Citizens Weapons Inspections

Earth Island Journal, Spring 1999 | Go to article overview

Citizens Weapons Inspections


Weapons analysts Robert Norris and William Arkin of the Natural Resources Defense Council estimate that the number of US nuclear weapons In all categories (operational, hedge, reserve and retired warheads awaiting dismantling) stands at 12,500.

Continued reliance on nuclear weapons as the cornerstone of US and NATO strategy is a clear violation of Article VI of the Non-Proliferation Treaty. Since nuclear weapons are legally recognized as weapons of mass destruction, a growing grassroots movement began last year to draw attention to the weapons of mass destruction held by the superpowers.

Drawing on the model of the United Nations Inspection teams dispatched to Iraq, Citizens' Weapons Inspection Teams have sprung up around the world to expose weapons of mass destruction controlled by the US and its allies.

A citizens' weapons inspection team (CWIT) has concluded that nuclear weapons of mass destruction are being stockpiled and deployed at the US Trident submarine base at Bangor, Washington. CWIT's conclusion is based on a review of open sources written by nuclear weapons analysts and upon an aerial inspection of the base, which confirmed the presence of dozens of concrete bunkers suspected of containing 1600 warheads and three Ohio-class missile submarines.

In his February 23, 1998 letter to Base Commander Captain Merrill Albury, End the Arms Race President Peter Coombes wrote: "As ethically concerned and law-abiding citizens, we acknowledge our duty and responsibility to confirm whether weapons of mass destruction are stored in the area. Thus, we request a tour of the base and access to all documentation that confirms whether weapons of mass destruction or the delivery vehicles of any such weapons are present on the base."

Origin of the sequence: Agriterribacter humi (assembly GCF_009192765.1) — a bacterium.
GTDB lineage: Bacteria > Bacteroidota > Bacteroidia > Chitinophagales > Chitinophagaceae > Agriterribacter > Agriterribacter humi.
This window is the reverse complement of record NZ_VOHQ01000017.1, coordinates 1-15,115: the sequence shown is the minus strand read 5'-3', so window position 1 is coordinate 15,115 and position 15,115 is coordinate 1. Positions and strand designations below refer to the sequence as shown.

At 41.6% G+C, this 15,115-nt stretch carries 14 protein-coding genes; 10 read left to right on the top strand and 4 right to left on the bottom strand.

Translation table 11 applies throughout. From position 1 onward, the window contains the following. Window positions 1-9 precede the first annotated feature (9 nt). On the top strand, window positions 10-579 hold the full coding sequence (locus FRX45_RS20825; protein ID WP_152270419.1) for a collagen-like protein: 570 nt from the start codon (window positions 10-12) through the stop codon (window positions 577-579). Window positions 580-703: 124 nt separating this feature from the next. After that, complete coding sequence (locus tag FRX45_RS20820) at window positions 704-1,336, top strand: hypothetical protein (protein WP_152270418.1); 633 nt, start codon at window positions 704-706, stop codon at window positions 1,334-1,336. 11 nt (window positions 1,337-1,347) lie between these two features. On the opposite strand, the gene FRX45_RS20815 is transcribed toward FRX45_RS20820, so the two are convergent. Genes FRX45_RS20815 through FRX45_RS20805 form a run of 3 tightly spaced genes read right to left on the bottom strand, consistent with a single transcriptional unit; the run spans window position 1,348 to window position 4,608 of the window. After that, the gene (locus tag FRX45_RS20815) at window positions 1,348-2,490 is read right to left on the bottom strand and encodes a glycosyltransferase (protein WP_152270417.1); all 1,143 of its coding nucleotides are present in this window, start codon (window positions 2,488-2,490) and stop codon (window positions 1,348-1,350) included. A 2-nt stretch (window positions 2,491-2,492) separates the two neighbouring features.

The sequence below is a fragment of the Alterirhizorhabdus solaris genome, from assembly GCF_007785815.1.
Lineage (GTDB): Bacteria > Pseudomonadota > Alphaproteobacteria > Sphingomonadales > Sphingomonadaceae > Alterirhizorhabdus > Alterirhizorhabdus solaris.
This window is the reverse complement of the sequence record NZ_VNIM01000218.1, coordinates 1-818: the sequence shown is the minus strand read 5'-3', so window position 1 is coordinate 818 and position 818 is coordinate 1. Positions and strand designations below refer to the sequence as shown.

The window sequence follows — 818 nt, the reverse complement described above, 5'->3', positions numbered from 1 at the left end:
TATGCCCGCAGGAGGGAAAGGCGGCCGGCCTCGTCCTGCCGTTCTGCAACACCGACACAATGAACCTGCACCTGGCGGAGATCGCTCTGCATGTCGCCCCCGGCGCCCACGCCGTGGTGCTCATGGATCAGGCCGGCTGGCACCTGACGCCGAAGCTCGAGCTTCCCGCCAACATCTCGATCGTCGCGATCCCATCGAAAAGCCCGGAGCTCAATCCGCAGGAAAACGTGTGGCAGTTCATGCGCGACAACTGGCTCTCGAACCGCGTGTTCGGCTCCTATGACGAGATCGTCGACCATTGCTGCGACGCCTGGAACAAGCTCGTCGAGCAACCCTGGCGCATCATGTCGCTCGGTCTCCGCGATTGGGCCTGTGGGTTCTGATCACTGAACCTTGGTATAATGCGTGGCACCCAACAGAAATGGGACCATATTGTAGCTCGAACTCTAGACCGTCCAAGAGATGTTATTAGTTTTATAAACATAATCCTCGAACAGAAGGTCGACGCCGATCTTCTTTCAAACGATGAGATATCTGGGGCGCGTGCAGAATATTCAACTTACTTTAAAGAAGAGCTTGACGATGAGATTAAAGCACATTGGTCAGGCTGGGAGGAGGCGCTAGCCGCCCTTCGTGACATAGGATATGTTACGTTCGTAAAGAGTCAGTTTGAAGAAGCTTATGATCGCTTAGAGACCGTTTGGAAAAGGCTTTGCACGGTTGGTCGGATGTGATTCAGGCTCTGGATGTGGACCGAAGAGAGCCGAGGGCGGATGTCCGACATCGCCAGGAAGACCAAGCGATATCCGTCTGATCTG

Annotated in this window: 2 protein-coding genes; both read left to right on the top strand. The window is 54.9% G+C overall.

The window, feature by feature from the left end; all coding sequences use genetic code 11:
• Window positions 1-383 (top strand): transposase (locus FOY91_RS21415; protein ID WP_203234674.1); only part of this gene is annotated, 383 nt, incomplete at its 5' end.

In response, Rear Admiral William Center invited the CWIT team, led by Canadian Parliament Member Libby Davies, to tour the facility and offered the team an inspection of one of the Trident submarines. However, within hours, he withdrew his invitation, citing a contradictory decision by US Pacific Command in Hawaii.

On February 26, the CWIT was met at the base's main gate by a public affairs officer who refused access, adding that CWIT's mission was not one the US Government could support.

Submarine Base Bangor homeports eight Ohio-class Fleet Ballistic Missile Submarines (SSBNs). The US Navy calls Bangor "the nation's most survivable and enduring nuclear strike capability ... By the turn of the century, the 18 Trident SSBNs will carry 50 percent of the total US strategic [nuclear] warheads."

Washington state is believed to have the third largest stockpile of nuclear weapons in the US with 1,600 W76/Trident I C4 warheads at Bangor. Each submarine carries 24 missiles containing eight independently-targeted warheads; they continue on active patrols and the Navy intends to upgrade the missiles to the more deadly Trident II.

Contact: End the Arms Race, 405-825 Granville Street Vancouver, British Columbia V6B 1K9 Canada, (604) 687-3223, fax: 687-3277, www.peacewire.org.

Egozi AFB

Israel -- Following UN inspections in Iraq, an Israeli Citizens' Verification Team paid a visit to a once-secret nuclear missile base.

The team -- made up of anti-nuclear, peace, environmental and political activists -- gathered at the unmarked gate of the Egozi Air Force Base to protest Israel's imprisonment of nuclear whistle-blower Mordechai Vanunu. Egozi does not appear on any map.

The team's Geiger counter detected radiation levels more than 100 times those of Jerusalem. The gate guard was surprised and interested by these readings. ICVT members asked to see the base commander and to investigate the base's nuclear weapons.

Other team members blocked traffic to the gate, holding signs and banners for nuclear disarmament, public debate on Israel's nuclear policy and the release of imprisoned nuclear whistleblower Mordechai Vanunu.

The duty officer was told that, since nuclear weapons kill indiscriminately and permanently damage the environment he could expect to be prosecuted for his role in deploying weapons of mass destruction.